• adulterate •
Part of Speech: Verb, transitive
Meaning: To reduce strength or purity by adding inferior ingredients.
Notes: No, this word doesn't mean "to make adult". If you adulterate writing, in fact, you make the reading of it less adult. Today's Good Word has nothing to do, historically (see Word History) or currently, with adults; even children can adulterate things. The nouns are adulteration and adulterator. The past participle may be used as an adjective, often negated: unadulterated, as in the unadulterated truth. The positive adjective is spelled the same as the verb only pronounced differently: [ê-dêl-têr-rêt]. However, be careful how you use this word; it also means "adulterous".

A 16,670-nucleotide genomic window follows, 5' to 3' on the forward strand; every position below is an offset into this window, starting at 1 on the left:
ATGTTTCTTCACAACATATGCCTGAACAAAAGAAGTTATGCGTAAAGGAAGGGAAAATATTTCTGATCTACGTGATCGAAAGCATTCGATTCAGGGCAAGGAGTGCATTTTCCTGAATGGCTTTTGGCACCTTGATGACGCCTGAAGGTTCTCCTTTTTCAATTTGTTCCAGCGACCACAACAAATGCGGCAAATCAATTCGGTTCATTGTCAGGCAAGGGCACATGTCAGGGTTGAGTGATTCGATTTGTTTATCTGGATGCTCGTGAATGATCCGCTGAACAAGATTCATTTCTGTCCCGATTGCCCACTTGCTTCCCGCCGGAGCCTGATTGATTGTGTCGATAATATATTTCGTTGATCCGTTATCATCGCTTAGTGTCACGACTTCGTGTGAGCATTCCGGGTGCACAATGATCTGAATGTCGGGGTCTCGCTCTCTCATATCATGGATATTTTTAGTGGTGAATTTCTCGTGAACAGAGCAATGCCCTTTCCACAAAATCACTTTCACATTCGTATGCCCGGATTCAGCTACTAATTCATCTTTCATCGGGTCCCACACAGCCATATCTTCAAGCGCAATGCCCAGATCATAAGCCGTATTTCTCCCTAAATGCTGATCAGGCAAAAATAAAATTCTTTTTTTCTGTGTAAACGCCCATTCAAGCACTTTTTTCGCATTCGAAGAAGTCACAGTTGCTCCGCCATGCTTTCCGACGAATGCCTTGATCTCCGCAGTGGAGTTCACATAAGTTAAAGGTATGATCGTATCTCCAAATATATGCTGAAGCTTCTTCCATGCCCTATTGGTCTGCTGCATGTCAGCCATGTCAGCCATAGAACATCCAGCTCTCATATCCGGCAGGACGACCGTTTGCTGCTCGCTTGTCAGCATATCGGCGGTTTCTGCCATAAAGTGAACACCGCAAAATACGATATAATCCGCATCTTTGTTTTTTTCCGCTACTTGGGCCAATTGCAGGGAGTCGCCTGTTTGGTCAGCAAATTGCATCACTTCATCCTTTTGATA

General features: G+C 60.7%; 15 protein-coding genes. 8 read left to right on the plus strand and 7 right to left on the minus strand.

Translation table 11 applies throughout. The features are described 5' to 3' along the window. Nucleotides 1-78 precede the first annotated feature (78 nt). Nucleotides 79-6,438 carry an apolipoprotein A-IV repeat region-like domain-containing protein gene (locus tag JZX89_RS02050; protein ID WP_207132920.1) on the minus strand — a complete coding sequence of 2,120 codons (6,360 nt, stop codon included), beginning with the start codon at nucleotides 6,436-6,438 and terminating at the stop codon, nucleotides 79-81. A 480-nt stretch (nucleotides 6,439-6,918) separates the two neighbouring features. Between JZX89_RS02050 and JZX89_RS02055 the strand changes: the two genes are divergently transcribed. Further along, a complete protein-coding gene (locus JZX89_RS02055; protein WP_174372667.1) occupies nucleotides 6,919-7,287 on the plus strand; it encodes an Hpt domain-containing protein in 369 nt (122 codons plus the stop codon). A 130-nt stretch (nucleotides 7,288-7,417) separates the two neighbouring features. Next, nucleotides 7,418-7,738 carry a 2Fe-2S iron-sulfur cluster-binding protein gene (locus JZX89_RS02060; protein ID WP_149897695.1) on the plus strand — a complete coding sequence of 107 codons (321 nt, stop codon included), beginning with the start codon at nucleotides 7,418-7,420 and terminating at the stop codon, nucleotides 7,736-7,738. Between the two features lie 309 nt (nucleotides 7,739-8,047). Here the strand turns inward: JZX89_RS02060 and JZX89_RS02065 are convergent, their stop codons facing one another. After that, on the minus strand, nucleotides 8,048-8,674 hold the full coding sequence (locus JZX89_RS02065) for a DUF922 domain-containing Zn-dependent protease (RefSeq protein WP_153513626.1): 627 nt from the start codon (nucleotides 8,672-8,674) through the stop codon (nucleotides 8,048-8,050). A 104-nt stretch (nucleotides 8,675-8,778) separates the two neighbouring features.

In Play: Today's Good Word started out meaning "to water down", as in to water down drinks: "I don't frequent that pub because I suspect the bartenders of adulterating the whiskey." But then the meaning expanded to include reducing the strength or purity of anything: "Don't adulterate your words: say what you really think."
Word History: Today's Good Word comes from adulteratus, the past participle of Latin adulterare "to falsify, corrupt (a woman)". This verb combines ad "to" + alterare "change". The stem of this word gave us alter and alternative. Obviously, the whole word served as the basis for adultery. Adult, on the other hand, is taken from the Latin word, adultus "having grown up, mature," the past participle of adolescere "grow up, mature". The present participle of this word, adolescen(t)s "growing up, maturing", was borrowed into English as adolescent.
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